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      1. It depends on you and how you feel. My home has always been my safe place. Without a home to call mine, I feel ungrounded, untethered, insecure. When I ran out on my ex in the middle of the night, I spent more than a year sleeping on the couches of friends, staying with my parents, paying a crazy rent for a single room in a nearly demolished house with a very creepy flatmate, staying in Australia with a very abusive woman and her sociopath son, staying with conspiracy theorists, then back at my parents, before I finally found an apartment. I think if I could have gotten my shit in order before I ran, I would have had a much easier time finding something to call my home. Because looking back, the uncertainty of the situation was screwing up my executive function no end, which is why it took me so damn long.

        I don’t want to scare you off from leaving, but I do want to warn you that if you have executive function issues, it can be damn hard crawling back up. And autistic people often end up on the street when the patience of others runs out (which can happen after a couple of days or a couple of months, but it will happen eventually, because nobody seems to understand that you don’t simply DO something about it). I don’t want that to happen to you.

        The backup plan could be similar to what another abused friend of mine did. She picked a date a month from then, and planned her moving out in secret. Apartment hunting, arranging moving van, making lists of assets (his and hers), getting an idea of her financial situation, and informing friends who could be trusted of her plans in case something went wrong and she wouldn’t be allowed to leave.

        But. This is your life. Your decision. Your emotional safety. You will need to figure out what you can handle. And I do agree that you need to get out.

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  6. Hi Ben,
    I am sorry to hear things are not working for you and your wife.

    The main thing I have to say is that it sounds like a classic case of communication not working. I only say this because I know I can get exasperated when my wife shuts down – although she does not have aspergers – and I know I just have to leave it and come back to it, but I have made the mistake in the past of keeping on banging away at it, which just does not work. Would I guess correctly that your wife will not be feeling so good and is handling it in her way which just will not work for the both of you? This may be difficult to hear, but I would take a guess that you are both doing the best you can in what are difficult circumstances. But if you cannot get communication happening then something needs to change. But that is your call.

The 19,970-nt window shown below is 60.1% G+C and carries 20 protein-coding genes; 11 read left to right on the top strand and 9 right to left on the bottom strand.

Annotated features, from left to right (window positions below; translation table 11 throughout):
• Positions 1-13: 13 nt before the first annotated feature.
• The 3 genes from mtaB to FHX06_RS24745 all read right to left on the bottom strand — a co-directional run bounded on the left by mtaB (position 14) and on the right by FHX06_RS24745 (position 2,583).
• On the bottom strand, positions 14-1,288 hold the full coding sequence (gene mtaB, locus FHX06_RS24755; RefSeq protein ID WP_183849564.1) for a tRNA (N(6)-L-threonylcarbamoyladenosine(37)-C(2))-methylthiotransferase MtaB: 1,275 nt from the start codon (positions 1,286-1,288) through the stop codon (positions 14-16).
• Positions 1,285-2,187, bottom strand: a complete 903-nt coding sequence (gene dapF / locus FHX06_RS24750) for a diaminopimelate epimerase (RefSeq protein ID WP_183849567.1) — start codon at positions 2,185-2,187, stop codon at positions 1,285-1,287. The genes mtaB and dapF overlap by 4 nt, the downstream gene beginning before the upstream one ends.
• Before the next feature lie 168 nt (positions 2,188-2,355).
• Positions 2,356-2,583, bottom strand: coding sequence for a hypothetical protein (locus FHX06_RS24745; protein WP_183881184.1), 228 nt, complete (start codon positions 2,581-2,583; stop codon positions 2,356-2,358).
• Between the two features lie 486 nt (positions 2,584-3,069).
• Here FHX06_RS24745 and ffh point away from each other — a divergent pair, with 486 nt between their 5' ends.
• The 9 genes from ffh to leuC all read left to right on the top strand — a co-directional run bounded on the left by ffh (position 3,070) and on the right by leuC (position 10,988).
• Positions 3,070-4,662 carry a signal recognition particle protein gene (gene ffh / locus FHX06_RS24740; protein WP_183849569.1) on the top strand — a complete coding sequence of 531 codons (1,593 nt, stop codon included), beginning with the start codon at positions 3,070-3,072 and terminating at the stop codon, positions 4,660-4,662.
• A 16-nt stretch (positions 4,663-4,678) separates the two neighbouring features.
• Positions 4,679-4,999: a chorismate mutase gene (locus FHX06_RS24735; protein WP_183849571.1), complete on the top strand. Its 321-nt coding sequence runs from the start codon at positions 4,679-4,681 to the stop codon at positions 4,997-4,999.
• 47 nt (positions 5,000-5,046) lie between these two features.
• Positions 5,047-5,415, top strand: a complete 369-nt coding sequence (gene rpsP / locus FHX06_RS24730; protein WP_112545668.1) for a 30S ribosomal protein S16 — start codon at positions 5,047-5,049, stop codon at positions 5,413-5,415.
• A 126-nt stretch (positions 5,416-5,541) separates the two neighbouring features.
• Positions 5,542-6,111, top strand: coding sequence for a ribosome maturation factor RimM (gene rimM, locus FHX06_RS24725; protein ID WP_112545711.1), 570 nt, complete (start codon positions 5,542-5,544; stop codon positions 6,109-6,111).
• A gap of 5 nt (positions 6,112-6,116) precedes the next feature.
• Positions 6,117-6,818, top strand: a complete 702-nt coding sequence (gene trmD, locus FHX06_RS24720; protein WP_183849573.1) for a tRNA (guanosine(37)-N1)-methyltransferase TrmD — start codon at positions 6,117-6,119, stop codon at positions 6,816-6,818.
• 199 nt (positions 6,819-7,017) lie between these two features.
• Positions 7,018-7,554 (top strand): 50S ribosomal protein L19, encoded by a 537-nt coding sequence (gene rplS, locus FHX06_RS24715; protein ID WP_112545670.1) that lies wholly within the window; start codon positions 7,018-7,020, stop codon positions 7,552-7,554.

In terms of leaving I have found that giving a number value to how good/bad I feel now (say 1 to 10) and then visualising forward to leaving and then ‘measuring’ how I feel in the visualisation. If the latter number is better than the former then you know what you feel.

    I found that when I left my first wife the communication got better just by being away from each other. Also it has certainly worked in the past for me and my wife now to have a more ‘distant’ relationship. It changes the ‘system’ which immediately changes the communication. Of course it could get worse, but luckily that has not been my experience.

    I hope that makes sense. But please, please ignore if it doesn’t. You are the one on the ground and will know better than me.
    Take care,
    Charles

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    1. Being away for a couple of days has altered the dynamics of our relationship and we have been able to talk. You are correct that her way of responding to stress is something I find immensely stressful myself, so we end up with escalating tension that hurts both sides. We are considering counseling, something that my doctor suggested last week: I’m going to raise it when I next see him.

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  7. Ben, I don’t know much about your situation and honestly I don’t know much about handling abusive relationships at all, but I want to let you know that I think this post is exceptionally well written. You hear (just generally) that anyone can be an abuser or a victim regardless of gender or size or anything else, and you kind of go “yeah yeah definitely” but you don’t actually consider what that means. While I certainly never would have argued to the contrary, I think maybe in the back of my mind there was a voice saying “but that’s just a catch-all, it never actually happens like that.” I don’t think I’m the only one either. It’s not that I would doubt anyone with an unusual story, it’s just that it’s hard to imagine. This post really let me see the reality of that kind of unusual (maybe more accurately would be “less than usual” because I don’t mean to imply that it’s rare, just that it’s not the most common) situation. What you are dealing with sounds incredibly frightening and unfair. Thank you for showing what this type of thing can look like and I sincerely hope there is a way to protect yourself in your not-at-all-distant future.

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    1. Thank you Nattily. Yes, it was very frightening and difficult to handle because of the sensory and anxiety problems I have. It means that what might just be a heated argument to some people has me wanting to run for the hills.